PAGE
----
“This thing is gonna drag me down to the bottom of the ocean!” I told her while investigating it.

“No, it’s perfectly safe. You’ll be wearing a life vest and the hose attached at the bottom will propel you up” she said, always with a smile. Everything she said was with a genuine smile.

Underneath the board was an attachment for a giant hose, about 15 meters long that will connect to a jet ski. From what I understood, there would be a guide on a jet ski shooting up water through the hose to my board, thus lifting me into the air. It sounded and looked like this was going to be difficult.

“It’s easier than it looks” she said. “Most people are able to stand within the first five minutes.”

I hope she’s right because this looks pretty hard. She gave me a really brief training lesson about proper positioning and what not to do when I’m in the air. Keep your legs straight at first but then crouch as if you were snowboarding, but in the sky! It was go time. I walked towards the shore into the water where my guide was waiting. I floated on my back and stuck my feet into the heavy board as onlookers watched. I was the only one in the water doing this at the time.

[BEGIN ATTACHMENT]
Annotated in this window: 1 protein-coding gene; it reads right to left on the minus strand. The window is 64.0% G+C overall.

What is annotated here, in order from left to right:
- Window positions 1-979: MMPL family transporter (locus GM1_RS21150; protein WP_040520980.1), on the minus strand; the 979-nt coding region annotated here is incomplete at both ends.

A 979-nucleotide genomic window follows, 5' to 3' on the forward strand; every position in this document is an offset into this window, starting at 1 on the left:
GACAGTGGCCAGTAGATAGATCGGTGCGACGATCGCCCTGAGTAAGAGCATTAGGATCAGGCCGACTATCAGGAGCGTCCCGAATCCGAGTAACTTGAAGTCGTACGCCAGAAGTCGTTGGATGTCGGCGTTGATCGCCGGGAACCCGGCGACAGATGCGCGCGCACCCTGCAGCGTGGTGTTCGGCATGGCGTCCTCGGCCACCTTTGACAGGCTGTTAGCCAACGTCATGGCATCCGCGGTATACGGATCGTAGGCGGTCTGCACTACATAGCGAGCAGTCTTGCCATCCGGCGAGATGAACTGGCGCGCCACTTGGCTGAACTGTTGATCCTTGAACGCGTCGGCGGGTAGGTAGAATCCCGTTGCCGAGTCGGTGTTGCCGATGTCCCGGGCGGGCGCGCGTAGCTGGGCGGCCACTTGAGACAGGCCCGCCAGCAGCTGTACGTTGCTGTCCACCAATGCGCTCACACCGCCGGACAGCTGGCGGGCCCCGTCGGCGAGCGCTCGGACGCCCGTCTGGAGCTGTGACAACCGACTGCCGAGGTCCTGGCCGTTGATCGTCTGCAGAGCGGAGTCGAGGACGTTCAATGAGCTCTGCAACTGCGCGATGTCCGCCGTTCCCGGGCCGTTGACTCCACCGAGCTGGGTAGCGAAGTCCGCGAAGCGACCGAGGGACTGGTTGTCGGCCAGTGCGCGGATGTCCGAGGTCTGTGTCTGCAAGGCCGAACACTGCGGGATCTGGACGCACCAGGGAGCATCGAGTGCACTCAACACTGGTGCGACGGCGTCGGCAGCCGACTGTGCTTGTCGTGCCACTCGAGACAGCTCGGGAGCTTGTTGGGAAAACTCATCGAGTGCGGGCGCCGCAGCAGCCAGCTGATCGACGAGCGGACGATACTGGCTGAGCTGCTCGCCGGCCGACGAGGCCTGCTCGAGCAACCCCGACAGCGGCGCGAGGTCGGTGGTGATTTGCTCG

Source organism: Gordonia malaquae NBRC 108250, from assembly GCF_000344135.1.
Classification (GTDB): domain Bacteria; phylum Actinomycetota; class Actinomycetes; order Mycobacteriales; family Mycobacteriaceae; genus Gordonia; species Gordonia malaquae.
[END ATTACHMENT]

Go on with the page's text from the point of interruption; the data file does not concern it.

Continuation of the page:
“Just lay down and I’ll propel you further out” he said.

He proceeded to pump water into the hose attached to my board as his jet ski took off. I began to glide effortlessly in the water, further out into deeper territory away from the boats and swimmers near the shore. I just laid there in my life vest. It was actually pretty relaxing. Then he gave me a thumbs up.

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The woman at the stand told me to stand straight up in the water when I began to feel pressure from the water on full blast. I lifted up, almost as if I were levitating, so that my knees were out of the water, but then I quickly fell back in. I attempted again. Same thing. Then I tried again until I was completely out of the water and floating in the air. I was instructed to “surf” in big circles close to the jet ski. Subtle movements was all it took to move the board around. It felt almost like I was snowboarding! Green Goblin!

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At points I would ascend so high that when I looked down, I got nervous and would lose my balance. Boarding was fine but when you fell in the water, you fell hard. It hurt a lot!

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“Dive head first when you fall!” shouted the guide.